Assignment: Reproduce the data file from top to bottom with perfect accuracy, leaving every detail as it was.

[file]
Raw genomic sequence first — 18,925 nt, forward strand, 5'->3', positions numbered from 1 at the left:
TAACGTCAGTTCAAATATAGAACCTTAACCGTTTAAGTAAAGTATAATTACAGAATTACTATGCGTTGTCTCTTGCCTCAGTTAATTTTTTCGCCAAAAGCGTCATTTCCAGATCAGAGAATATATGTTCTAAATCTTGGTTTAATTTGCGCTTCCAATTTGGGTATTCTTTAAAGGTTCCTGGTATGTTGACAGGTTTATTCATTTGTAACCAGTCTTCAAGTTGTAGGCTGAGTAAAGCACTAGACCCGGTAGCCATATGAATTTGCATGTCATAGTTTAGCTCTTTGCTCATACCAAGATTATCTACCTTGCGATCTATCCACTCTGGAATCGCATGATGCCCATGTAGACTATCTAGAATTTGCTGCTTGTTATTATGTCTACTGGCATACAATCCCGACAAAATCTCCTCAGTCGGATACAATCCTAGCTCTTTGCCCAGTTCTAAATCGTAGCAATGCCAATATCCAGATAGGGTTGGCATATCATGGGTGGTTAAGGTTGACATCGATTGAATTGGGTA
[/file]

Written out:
Raw genomic sequence first — 18,925 nt, forward strand, 5'->3', positions numbered from 1 at the left:
TAACGTCAGTTCAAATATAGAACCTTAACCGTTTAAGTAAAGTATAATTACAGAATTACTATGCGTTGTCTCTTGCCTCAGTTAATTTTTTCGCCAAAAGCGTCATTTCCAGATCAGAGAATATATGTTCTAAATCTTGGTTTAATTTGCGCTTCCAATTTGGGTATTCTTTAAAGGTTCCTGGTATGTTGACAGGTTTATTCATTTGTAACCAGTCTTCAAGTTGTAGGCTGAGTAAAGCACTAGACCCGGTAGCCATATGAATTTGCATGTCATAGTTTAGCTCTTTGCTCATACCAAGATTATCTACCTTGCGATCTATCCACTCTGGAATCGCATGATGCCCATGTAGACTATCTAGAATTTGCTGCTTGTTATTATGTCTACTGGCATACAATCCCGACAAAATCTCCTCAGTCGGATACAATCCTAGCTCTTTGCCCAGTTCTAAATCGTAGCAATGCCAATATCCAGATAGGGTTGGCATATCATGGGTGGTTAAGGTTGACATCGATTGAATTGGGTA